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The Iron Rose [Blu-ray]


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Price: $19.99 & FREE Shipping on orders over $35. Details
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The Iron Rose [Blu-ray] + Lips of Blood [Blu-ray] + Fascination [Blu-ray]
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Product Details

  • Actors: Francoise Pascal, Jean Rollin, Pierre Dupont, Natalie Perrey, Dily D'Argent
  • Directors: Jean Rollin
  • Format: Multiple Formats, Anamorphic, Blu-ray, DTS Surround Sound, Dubbed, NTSC, Subtitled, Widescreen
  • Language: French
  • Subtitles: English
  • Dubbed: English
  • Region: Region A/1 (Read more about DVD/Blu-ray formats.)
  • Aspect Ratio: 1.77:1
  • Number of discs: 1
  • Rated: Unrated
  • Studio: Kino Lorber films
  • DVD Release Date: January 24, 2012
  • Run Time: 80 minutes
  • Average Customer Review: 3.6 out of 5 stars  See all reviews (20 customer reviews)
  • ASIN: B0063E00KC
  • Amazon Best Sellers Rank: #166,606 in Movies & TV (See Top 100 in Movies & TV)

Special Features

None.

Editorial Reviews

A pair of lovers have a tryst in a vacant tomb, but then find themselves unable to escape form the graves and crypts of the massive cemetery. One of cult director Jean Rollin's most unconventional film, THE IRON ROSE vividly depicts the young couple's steady descent into madness.

BONUS FEATURES: Introduction by Jean Rollin (5 min), 2 French Theatrical Trailers, 2 English Theatrical Trailers, Trailers for Fascination, Lips of Blood, Shiver of the Vampires & The Nude Vampire. Interview with Natalie Perrey (9 min), Interview with Francoise Pascal (15 min) and more! Languages include English Dubbed + French with optional English Subtitles.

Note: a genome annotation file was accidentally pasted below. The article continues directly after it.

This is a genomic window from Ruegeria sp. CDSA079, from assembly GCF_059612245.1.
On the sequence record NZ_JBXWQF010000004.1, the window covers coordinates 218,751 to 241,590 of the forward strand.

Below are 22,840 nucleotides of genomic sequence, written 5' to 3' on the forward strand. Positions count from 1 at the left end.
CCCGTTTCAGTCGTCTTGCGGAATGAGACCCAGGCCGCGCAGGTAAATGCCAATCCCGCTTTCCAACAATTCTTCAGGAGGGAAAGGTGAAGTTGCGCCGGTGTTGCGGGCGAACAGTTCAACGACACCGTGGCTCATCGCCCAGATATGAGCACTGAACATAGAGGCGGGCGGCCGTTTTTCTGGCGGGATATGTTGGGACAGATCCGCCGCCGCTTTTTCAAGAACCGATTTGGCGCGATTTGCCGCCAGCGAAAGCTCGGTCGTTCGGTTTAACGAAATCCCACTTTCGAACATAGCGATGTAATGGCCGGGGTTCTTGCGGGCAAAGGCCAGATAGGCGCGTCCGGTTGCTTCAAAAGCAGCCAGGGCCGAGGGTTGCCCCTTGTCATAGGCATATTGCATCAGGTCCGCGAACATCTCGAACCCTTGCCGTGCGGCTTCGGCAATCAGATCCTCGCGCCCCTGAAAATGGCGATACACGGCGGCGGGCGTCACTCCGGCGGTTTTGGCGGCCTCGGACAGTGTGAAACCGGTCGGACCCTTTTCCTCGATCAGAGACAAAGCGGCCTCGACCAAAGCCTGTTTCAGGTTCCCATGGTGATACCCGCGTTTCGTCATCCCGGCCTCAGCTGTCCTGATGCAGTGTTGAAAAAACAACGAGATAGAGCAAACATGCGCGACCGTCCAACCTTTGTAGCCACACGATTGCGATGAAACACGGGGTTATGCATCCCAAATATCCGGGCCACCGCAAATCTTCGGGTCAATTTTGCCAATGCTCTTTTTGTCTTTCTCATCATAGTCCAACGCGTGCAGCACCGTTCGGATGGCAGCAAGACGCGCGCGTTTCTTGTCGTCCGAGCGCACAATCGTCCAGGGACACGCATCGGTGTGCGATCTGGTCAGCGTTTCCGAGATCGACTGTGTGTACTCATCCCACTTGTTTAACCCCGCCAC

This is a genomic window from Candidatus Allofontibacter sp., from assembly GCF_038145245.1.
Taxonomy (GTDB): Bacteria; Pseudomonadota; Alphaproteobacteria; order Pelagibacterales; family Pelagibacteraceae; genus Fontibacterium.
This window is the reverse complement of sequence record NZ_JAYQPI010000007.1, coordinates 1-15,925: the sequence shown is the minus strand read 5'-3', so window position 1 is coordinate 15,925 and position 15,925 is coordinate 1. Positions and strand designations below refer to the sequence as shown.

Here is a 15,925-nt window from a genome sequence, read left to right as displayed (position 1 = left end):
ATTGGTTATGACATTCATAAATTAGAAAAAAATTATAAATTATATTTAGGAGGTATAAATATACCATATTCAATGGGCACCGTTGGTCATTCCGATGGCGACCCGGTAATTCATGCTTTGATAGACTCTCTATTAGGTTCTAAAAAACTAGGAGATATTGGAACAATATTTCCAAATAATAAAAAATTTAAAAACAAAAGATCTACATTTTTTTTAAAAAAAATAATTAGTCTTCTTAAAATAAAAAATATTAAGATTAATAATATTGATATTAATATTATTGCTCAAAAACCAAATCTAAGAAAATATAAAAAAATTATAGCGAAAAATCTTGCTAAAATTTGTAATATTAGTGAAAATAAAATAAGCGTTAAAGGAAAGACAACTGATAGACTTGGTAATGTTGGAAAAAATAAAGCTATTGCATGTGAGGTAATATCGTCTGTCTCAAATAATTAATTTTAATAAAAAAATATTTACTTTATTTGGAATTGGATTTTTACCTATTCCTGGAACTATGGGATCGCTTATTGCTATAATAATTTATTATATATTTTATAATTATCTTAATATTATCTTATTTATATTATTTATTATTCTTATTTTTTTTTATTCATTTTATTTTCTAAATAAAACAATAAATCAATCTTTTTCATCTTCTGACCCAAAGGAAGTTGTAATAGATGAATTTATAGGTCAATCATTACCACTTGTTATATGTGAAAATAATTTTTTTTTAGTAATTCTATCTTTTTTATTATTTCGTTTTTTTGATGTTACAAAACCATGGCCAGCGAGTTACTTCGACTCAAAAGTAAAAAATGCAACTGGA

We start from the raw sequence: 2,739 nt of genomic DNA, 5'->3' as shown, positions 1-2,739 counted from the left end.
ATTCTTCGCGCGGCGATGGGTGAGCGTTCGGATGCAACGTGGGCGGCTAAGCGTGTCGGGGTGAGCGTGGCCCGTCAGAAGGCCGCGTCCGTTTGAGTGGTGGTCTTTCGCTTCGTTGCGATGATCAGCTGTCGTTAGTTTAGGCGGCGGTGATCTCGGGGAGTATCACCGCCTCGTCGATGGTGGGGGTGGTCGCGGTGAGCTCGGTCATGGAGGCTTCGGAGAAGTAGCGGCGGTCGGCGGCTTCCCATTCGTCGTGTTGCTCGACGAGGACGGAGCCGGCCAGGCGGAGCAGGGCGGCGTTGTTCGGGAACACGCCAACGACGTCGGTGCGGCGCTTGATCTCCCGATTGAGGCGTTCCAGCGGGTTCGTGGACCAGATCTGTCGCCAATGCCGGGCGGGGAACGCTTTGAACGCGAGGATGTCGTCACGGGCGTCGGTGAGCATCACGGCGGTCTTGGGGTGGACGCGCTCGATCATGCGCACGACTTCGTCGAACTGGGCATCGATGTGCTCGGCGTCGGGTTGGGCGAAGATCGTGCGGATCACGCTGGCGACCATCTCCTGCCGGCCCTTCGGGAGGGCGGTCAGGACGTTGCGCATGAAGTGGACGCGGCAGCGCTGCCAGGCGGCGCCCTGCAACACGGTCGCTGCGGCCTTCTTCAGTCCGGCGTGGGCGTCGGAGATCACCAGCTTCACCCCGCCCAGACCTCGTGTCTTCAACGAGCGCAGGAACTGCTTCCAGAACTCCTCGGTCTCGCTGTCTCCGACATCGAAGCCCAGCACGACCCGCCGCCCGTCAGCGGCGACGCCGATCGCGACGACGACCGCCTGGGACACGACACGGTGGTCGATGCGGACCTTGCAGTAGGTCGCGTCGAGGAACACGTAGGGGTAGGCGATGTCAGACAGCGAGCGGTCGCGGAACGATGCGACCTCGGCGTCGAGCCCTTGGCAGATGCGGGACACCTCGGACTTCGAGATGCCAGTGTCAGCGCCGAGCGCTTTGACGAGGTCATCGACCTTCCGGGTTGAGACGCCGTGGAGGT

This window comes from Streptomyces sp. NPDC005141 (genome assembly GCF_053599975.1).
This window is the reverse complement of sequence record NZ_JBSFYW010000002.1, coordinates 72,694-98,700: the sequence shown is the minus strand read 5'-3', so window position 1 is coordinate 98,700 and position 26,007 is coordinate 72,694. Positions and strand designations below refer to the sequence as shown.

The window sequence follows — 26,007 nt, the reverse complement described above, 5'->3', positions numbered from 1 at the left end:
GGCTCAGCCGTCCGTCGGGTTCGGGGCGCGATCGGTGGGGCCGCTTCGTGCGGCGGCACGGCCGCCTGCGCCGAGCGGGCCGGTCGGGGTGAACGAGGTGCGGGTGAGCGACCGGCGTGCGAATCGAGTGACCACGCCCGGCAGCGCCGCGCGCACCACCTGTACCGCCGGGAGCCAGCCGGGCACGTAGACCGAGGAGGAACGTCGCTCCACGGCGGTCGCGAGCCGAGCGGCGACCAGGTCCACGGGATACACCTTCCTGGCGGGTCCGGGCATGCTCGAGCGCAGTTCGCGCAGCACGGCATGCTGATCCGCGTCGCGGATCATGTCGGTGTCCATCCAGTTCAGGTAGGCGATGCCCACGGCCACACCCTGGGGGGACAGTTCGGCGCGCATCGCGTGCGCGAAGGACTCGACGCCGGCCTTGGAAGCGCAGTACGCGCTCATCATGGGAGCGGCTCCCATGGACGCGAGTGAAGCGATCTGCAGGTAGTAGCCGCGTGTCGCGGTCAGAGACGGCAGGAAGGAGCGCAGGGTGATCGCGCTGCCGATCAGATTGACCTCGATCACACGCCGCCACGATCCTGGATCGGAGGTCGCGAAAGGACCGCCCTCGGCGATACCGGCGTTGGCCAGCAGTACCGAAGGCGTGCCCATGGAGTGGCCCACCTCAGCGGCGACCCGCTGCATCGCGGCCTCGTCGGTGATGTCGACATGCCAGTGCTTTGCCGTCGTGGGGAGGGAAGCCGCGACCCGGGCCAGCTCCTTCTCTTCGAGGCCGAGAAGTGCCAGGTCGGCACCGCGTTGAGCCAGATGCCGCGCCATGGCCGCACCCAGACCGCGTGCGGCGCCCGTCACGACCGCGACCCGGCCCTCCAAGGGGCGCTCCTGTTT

Customer Reviews

One of my favorite Jean Rollin films by far!
Jason A.
Indeed, to enjoy this film you pretty much have to share Rollin's fascination for the morbid aesthetics of the authentic cemetery in which he filmed.
Timothy Ramzyk
I tried to watch the movie but it was almost impossible to figure out the story that the movie maker was trying to tell.
Wildbillbilly

Most Helpful Customer Reviews

23 of 24 people found the following review helpful By Timothy Ramzyk on January 26, 2012
Format: Blu-ray
While out riding bicycles in the country, a young couple on their first date stop to picnic in a vast cemetery. They soon find themselves in the throes of passion in one of the crypts below ground. When they emerge, the already uneasy lovers discover night has fallen, and they are now lost amongst the graves. As the night progresses, the seemingly endless cemetery takes on a more ominous tone as the lovers panic and turn on each other as they try in vain to find a way out. Before the break of dawn the girl becomes consumed by her surroundings, rejects the outside world, and wishes to remain with the dead. By contrast her companion becomes more hostile as he searches in vain for a way out.

There's more to THE IRON ROSE than that, but not much more in terms of plot. It literally is a night in the cemetery. Director, Rollin does an admirable job of infusing the surroundings with a somber dread as we share what feels like a real-time descent into dusk and the overwhelming spell cast by the iron crosses, crumbling statues, and overgrown maze of tombs in which the lovers are trapped. Indeed, to enjoy this film you pretty much have to share Rollin's fascination for the morbid aesthetics of the authentic cemetery in which he filmed.

I'm not a huge Rollin fan but I liked THE IRON ROSE quite a bit. It would be more than fair to say it's not for everyone. It's certainly not "horror" in the conventional sense. Rather, it's an artsy, grim bit of romantic poetry that chooses death over love as its inspiration. Sound pretentious? Well, it is, but it also just kind of worked for me.